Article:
Johannes von Neumann
John von Neumann was born on the 28th. Born in Budapest on December 19, 1903, the son of a wealthy banking family was raised to the rank of Hungarian nobility. From an early age he showed great intelligence and was called a child prodigy. At the age of 6, von Neumann could speak Ancient Greek and divide a few 8-digit numbers in his head, and at the age of 8 he had learned differential and integral calculus. When von Neumann was 15 years old, his father made Gabor Szego his personal math teacher. In the first lesson the famous mathematician Shogyo was moved to tears after seeing the speed and skill of the young von Neumann. In addition to these incredible achievements, von Neumann had a photographic memory and was able to capture entire novels word for word.
Von Neumann has a two-year degree in chemistry from the University of Berlin and a doctorate in mathematics from the University of Pazmani-Peter. After his doctorate, von Neumann went to Göttingen to study with David Gilbert, one of the eminent mathematicians whose work contributed to the development of the computer. Von Neumann then went to the University of Princeton to hold a lifelong position at the Institute for Advanced Study. His office is only a few doors away from Albert Einstein’s, and Einstein complains that von Neumann plays too much German marching music on his desk phone.
During his stay in Princeton, von Neumann participated in the Manhattan Project. He had made numerous trips to the Los Alamos laboratory to observe the development of nuclear weapons and had played a crucial role in many phases of the design and construction of the two nuclear warheads dropped on Japan. He was killed on the 16th. In July 1945 he witnessed the first test of the atomic bomb and was a member of a committee that had to decide which two Japanese cities should be bombed. Before his participation in the Manhattan Project, von Neumann was perhaps the greatest source of inspiration for the character of Dr Strangelove in the film of the same name by Stanley Kubrick.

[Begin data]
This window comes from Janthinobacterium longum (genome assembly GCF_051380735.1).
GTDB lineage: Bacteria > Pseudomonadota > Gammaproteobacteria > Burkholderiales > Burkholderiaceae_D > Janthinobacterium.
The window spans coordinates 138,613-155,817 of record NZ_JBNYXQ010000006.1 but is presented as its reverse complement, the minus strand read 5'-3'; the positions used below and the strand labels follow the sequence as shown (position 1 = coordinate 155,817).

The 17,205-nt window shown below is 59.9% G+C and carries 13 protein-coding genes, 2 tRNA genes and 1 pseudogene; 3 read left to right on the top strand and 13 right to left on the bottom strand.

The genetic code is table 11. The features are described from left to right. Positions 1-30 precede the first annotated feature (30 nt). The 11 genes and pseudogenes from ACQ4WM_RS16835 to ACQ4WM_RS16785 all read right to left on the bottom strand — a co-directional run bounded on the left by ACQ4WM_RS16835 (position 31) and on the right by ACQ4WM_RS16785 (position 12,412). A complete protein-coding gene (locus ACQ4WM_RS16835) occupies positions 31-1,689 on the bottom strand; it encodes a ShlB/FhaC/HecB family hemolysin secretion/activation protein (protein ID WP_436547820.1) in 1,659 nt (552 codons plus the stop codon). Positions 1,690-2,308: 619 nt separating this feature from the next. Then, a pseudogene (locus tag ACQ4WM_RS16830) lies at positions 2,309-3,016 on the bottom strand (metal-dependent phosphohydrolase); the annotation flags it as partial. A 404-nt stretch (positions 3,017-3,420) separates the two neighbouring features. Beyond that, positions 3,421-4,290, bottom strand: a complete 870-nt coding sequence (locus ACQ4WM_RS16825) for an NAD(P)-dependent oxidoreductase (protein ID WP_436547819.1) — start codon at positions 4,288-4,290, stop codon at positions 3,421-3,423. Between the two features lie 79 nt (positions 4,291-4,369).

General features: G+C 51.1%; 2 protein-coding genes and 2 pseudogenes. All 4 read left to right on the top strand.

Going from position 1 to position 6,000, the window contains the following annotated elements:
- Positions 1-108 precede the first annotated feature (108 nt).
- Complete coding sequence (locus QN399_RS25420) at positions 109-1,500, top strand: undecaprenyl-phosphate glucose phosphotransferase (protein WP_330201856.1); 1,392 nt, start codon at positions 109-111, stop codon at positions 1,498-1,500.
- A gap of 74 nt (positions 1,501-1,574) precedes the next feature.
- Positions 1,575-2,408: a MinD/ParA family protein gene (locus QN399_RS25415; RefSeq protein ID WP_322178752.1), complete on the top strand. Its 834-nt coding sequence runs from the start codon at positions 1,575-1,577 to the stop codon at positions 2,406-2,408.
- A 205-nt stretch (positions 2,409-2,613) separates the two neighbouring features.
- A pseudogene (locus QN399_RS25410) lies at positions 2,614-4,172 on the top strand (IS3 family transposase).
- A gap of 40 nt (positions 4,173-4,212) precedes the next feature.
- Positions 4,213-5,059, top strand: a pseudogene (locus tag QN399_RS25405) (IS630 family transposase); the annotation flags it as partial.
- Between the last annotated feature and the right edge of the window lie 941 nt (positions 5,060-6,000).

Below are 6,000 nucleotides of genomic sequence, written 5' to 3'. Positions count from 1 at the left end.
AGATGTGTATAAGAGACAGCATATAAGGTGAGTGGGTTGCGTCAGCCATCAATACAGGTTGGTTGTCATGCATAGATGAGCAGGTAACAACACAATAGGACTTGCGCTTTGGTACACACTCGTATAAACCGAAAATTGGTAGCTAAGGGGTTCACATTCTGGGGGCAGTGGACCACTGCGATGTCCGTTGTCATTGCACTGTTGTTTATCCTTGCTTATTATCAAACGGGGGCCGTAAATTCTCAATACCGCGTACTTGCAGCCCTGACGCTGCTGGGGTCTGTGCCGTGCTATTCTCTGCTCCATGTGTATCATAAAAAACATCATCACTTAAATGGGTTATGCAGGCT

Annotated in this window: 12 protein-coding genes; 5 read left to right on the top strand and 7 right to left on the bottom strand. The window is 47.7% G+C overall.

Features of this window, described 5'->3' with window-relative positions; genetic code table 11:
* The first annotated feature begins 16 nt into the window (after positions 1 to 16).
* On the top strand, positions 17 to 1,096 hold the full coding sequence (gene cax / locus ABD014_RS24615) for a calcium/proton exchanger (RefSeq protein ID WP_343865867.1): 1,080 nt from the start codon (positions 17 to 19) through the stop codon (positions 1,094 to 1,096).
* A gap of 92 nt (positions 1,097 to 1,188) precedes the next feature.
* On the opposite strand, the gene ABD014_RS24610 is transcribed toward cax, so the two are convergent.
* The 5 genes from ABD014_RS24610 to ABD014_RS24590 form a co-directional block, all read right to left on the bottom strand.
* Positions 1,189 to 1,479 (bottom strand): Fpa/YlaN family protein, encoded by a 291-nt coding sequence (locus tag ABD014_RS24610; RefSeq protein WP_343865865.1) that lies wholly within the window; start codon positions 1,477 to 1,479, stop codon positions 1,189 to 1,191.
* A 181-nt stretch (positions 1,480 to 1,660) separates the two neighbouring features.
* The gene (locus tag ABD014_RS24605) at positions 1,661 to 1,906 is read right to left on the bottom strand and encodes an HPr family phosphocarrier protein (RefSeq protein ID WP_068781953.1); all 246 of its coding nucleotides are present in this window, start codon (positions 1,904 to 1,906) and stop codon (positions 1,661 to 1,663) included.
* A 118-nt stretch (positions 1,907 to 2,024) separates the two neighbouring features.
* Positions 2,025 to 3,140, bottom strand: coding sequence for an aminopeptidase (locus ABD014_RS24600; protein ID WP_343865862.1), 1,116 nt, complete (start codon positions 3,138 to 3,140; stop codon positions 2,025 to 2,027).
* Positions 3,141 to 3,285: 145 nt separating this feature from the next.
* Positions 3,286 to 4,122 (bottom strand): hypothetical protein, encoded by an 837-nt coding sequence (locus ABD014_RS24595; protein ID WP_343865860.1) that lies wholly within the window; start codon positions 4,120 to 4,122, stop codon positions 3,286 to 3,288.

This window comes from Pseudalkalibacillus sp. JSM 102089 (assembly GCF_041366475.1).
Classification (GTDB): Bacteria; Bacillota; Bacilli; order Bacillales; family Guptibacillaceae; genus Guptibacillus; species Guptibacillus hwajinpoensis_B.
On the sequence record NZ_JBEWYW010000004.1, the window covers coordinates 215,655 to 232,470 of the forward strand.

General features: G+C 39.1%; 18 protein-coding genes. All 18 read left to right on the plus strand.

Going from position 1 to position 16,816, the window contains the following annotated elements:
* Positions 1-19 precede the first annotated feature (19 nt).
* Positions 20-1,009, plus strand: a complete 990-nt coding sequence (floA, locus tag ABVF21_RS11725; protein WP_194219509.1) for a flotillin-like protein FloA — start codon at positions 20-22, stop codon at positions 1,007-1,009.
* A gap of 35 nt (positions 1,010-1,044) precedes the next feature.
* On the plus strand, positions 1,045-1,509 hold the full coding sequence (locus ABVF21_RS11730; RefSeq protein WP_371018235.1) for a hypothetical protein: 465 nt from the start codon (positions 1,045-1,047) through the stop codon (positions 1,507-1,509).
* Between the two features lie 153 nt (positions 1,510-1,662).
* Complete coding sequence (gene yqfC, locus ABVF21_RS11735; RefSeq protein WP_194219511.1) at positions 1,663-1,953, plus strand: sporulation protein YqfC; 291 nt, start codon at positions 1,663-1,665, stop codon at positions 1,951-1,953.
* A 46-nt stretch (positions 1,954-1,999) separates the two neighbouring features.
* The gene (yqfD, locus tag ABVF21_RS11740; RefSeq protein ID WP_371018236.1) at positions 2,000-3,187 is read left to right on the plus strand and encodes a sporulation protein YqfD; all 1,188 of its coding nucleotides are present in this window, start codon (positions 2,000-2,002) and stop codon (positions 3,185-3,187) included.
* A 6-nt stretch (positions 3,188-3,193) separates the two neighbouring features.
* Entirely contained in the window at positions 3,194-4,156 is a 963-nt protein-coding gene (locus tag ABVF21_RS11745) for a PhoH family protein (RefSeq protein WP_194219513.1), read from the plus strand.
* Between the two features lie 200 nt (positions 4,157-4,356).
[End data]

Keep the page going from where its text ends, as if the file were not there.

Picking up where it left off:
Dr. Strange Love
While working on the atomic bomb, von Neumann began to work on ideas that would form the basis of computer science. Von Neumann met Alan Thuring a few years ago and would have been influenced by Thuring’s work on the calculated figures. Von Neumann was of course in an excellent position, thanks to his earlier work with Gilbert, to acknowledge the importance of Turing’s work.
In 1945, in the final phase of the Manhattan Project, von Neumann told his friends and colleagues that he was thinking of an even more coherent work. On a train in Los Alamos, von Neumann wrote an essay entitled The First Draft of an EDUCAIDS Report. This 101-page document contains the design of the von Neumann architecture, which has remained the dominant paradigm of computer architecture since its introduction. Neumann’s architecture is usually associated with a computer concept with a memory program, but it also includes a 4-component design that differs from other memory program concepts.